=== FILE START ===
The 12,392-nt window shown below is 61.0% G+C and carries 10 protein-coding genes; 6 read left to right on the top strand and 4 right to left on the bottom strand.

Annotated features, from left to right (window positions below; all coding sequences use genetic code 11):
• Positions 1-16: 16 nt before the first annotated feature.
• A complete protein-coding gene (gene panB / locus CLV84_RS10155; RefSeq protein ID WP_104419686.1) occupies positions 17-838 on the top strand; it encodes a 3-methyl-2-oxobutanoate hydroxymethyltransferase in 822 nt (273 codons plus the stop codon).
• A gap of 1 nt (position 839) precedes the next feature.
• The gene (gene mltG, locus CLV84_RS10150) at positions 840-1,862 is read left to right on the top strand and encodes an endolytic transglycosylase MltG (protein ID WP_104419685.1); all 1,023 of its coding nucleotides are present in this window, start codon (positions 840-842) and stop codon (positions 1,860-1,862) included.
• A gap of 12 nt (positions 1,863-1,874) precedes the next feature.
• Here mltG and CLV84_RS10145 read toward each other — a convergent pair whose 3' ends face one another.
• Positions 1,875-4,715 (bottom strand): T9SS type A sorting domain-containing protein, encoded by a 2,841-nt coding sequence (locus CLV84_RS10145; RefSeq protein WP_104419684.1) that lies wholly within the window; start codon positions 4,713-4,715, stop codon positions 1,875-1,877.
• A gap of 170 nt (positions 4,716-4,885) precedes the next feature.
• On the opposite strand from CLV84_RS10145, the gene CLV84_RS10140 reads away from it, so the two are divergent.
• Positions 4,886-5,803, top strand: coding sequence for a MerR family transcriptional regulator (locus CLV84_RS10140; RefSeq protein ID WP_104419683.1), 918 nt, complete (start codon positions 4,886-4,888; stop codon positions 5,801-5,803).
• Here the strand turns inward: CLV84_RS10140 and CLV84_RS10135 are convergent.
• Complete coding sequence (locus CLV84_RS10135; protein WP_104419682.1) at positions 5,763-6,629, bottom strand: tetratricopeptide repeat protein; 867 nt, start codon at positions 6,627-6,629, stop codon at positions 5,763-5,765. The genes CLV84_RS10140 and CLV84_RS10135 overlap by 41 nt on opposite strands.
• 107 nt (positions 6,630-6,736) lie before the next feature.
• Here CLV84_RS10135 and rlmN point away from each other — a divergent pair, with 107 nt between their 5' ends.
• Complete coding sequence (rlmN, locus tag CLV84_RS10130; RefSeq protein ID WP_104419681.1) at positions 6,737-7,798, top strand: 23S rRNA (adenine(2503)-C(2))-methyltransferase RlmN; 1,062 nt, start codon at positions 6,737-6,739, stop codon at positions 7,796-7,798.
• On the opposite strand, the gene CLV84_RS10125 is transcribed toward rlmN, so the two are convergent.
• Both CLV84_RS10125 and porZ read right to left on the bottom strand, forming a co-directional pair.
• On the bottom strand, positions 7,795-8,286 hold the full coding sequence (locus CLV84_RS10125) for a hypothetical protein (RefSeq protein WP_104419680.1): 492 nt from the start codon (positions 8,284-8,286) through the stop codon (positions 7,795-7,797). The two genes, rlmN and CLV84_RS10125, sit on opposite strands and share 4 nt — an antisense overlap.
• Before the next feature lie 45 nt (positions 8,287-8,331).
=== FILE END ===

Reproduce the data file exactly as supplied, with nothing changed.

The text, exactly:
The 12,392-nt window shown below is 61.0% G+C and carries 10 protein-coding genes; 6 read left to right on the top strand and 4 right to left on the bottom strand.

Annotated features, from left to right (window positions below; all coding sequences use genetic code 11):
• Positions 1-16: 16 nt before the first annotated feature.
• A complete protein-coding gene (gene panB / locus CLV84_RS10155; RefSeq protein ID WP_104419686.1) occupies positions 17-838 on the top strand; it encodes a 3-methyl-2-oxobutanoate hydroxymethyltransferase in 822 nt (273 codons plus the stop codon).
• A gap of 1 nt (position 839) precedes the next feature.
• The gene (gene mltG, locus CLV84_RS10150) at positions 840-1,862 is read left to right on the top strand and encodes an endolytic transglycosylase MltG (protein ID WP_104419685.1); all 1,023 of its coding nucleotides are present in this window, start codon (positions 840-842) and stop codon (positions 1,860-1,862) included.
• A gap of 12 nt (positions 1,863-1,874) precedes the next feature.
• Here mltG and CLV84_RS10145 read toward each other — a convergent pair whose 3' ends face one another.
• Positions 1,875-4,715 (bottom strand): T9SS type A sorting domain-containing protein, encoded by a 2,841-nt coding sequence (locus CLV84_RS10145; RefSeq protein WP_104419684.1) that lies wholly within the window; start codon positions 4,713-4,715, stop codon positions 1,875-1,877.
• A gap of 170 nt (positions 4,716-4,885) precedes the next feature.
• On the opposite strand from CLV84_RS10145, the gene CLV84_RS10140 reads away from it, so the two are divergent.
• Positions 4,886-5,803, top strand: coding sequence for a MerR family transcriptional regulator (locus CLV84_RS10140; RefSeq protein ID WP_104419683.1), 918 nt, complete (start codon positions 4,886-4,888; stop codon positions 5,801-5,803).
• Here the strand turns inward: CLV84_RS10140 and CLV84_RS10135 are convergent.
• Complete coding sequence (locus CLV84_RS10135; protein WP_104419682.1) at positions 5,763-6,629, bottom strand: tetratricopeptide repeat protein; 867 nt, start codon at positions 6,627-6,629, stop codon at positions 5,763-5,765. The genes CLV84_RS10140 and CLV84_RS10135 overlap by 41 nt on opposite strands.
• 107 nt (positions 6,630-6,736) lie before the next feature.
• Here CLV84_RS10135 and rlmN point away from each other — a divergent pair, with 107 nt between their 5' ends.
• Complete coding sequence (rlmN, locus tag CLV84_RS10130; RefSeq protein ID WP_104419681.1) at positions 6,737-7,798, top strand: 23S rRNA (adenine(2503)-C(2))-methyltransferase RlmN; 1,062 nt, start codon at positions 6,737-6,739, stop codon at positions 7,796-7,798.
• On the opposite strand, the gene CLV84_RS10125 is transcribed toward rlmN, so the two are convergent.
• Both CLV84_RS10125 and porZ read right to left on the bottom strand, forming a co-directional pair.
• On the bottom strand, positions 7,795-8,286 hold the full coding sequence (locus CLV84_RS10125) for a hypothetical protein (RefSeq protein WP_104419680.1): 492 nt from the start codon (positions 8,284-8,286) through the stop codon (positions 7,795-7,797). The two genes, rlmN and CLV84_RS10125, sit on opposite strands and share 4 nt — an antisense overlap.
• Before the next feature lie 45 nt (positions 8,287-8,331).